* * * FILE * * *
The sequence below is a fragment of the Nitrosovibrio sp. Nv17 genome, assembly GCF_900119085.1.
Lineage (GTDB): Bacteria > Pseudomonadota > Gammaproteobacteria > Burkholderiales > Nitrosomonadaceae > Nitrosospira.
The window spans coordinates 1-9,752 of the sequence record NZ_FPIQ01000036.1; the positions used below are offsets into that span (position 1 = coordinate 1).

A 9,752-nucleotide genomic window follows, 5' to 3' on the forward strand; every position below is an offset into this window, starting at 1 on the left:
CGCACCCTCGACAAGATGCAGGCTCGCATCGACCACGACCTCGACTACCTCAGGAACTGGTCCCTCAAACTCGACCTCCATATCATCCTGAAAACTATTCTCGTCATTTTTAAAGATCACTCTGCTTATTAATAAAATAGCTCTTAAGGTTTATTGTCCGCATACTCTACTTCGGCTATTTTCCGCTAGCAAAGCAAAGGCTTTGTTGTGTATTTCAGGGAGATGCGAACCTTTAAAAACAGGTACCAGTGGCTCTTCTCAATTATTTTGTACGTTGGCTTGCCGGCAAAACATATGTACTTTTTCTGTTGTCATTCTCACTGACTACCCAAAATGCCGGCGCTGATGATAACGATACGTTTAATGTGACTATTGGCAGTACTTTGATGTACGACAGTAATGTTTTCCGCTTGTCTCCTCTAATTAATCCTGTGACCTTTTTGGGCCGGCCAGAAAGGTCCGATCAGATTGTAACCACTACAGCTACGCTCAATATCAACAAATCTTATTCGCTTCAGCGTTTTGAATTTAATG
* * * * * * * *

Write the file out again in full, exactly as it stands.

The sequence below is a fragment of the Nitrosovibrio sp. Nv17 genome, assembly GCF_900119085.1.
Lineage (GTDB): Bacteria > Pseudomonadota > Gammaproteobacteria > Burkholderiales > Nitrosomonadaceae > Nitrosospira.
The window spans coordinates 1-9,752 of the sequence record NZ_FPIQ01000036.1; the positions used below are offsets into that span (position 1 = coordinate 1).

A 9,752-nucleotide genomic window follows, 5' to 3' on the forward strand; every position below is an offset into this window, starting at 1 on the left:
CGCACCCTCGACAAGATGCAGGCTCGCATCGACCACGACCTCGACTACCTCAGGAACTGGTCCCTCAAACTCGACCTCCATATCATCCTGAAAACTATTCTCGTCATTTTTAAAGATCACTCTGCTTATTAATAAAATAGCTCTTAAGGTTTATTGTCCGCATACTCTACTTCGGCTATTTTCCGCTAGCAAAGCAAAGGCTTTGTTGTGTATTTCAGGGAGATGCGAACCTTTAAAAACAGGTACCAGTGGCTCTTCTCAATTATTTTGTACGTTGGCTTGCCGGCAAAACATATGTACTTTTTCTGTTGTCATTCTCACTGACTACCCAAAATGCCGGCGCTGATGATAACGATACGTTTAATGTGACTATTGGCAGTACTTTGATGTACGACAGTAATGTTTTCCGCTTGTCTCCTCTAATTAATCCTGTGACCTTTTTGGGCCGGCCAGAAAGGTCCGATCAGATTGTAACCACTACAGCTACGCTCAATATCAACAAATCTTATTCGCTTCAGCGTTTTGAATTTAATG